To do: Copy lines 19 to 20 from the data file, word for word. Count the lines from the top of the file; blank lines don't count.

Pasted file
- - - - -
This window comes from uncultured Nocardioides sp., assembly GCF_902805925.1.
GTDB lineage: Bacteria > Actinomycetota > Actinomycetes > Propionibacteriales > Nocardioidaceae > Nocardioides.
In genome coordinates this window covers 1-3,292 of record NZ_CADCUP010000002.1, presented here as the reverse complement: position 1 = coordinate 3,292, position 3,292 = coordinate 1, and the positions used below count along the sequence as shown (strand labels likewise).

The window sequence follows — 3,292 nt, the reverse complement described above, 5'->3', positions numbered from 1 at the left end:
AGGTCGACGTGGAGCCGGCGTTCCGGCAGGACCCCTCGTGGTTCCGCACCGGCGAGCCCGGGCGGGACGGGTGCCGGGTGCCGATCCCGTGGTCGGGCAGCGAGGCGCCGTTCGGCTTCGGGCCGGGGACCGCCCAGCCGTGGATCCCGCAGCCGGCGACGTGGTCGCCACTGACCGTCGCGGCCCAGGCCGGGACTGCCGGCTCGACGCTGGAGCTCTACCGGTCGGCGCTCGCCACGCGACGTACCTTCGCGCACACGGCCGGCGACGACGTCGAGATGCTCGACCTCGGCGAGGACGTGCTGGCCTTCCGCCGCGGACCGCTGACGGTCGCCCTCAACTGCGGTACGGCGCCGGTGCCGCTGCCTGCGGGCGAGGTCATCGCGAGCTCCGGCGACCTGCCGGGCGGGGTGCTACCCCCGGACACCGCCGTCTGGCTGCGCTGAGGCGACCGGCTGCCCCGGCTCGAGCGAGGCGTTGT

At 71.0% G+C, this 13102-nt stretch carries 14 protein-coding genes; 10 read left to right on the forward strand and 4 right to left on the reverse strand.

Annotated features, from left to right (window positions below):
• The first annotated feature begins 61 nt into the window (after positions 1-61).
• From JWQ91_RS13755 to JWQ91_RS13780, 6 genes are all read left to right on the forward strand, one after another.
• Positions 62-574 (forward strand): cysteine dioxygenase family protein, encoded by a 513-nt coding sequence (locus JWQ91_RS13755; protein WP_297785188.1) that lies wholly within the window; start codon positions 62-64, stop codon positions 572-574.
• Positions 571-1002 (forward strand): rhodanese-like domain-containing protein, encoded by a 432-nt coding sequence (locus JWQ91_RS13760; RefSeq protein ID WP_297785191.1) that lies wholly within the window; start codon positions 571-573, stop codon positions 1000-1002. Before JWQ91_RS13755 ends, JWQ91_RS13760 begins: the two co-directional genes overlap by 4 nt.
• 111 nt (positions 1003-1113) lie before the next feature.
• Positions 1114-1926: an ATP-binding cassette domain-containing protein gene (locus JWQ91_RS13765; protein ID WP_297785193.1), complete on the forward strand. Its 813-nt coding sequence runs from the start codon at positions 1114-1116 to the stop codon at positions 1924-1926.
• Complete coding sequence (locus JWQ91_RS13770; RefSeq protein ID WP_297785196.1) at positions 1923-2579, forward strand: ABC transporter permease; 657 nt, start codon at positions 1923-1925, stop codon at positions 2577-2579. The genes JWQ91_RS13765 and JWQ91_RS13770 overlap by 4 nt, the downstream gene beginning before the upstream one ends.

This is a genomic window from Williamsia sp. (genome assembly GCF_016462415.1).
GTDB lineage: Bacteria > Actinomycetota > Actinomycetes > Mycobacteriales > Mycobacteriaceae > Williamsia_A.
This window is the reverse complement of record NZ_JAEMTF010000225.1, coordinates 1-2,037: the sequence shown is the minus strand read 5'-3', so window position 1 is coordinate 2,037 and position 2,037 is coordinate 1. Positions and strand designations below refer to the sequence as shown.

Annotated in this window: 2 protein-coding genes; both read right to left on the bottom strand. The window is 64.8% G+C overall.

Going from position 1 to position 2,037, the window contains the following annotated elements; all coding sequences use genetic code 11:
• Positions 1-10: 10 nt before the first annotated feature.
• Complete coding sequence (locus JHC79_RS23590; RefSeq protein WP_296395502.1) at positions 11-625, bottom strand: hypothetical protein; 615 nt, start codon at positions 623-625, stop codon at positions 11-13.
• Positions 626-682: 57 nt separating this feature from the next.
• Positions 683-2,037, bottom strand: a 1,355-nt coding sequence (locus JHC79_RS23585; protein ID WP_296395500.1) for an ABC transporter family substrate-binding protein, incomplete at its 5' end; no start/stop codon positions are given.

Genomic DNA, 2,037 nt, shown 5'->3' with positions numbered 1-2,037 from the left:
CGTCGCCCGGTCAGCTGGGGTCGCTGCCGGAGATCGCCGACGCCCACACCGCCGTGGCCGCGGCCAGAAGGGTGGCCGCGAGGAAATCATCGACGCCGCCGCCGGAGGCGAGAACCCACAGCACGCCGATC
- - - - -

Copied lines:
Going from position 1 to position 2,037, the window contains the following annotated elements; all coding sequences use genetic code 11:
• Positions 1-10: 10 nt before the first annotated feature.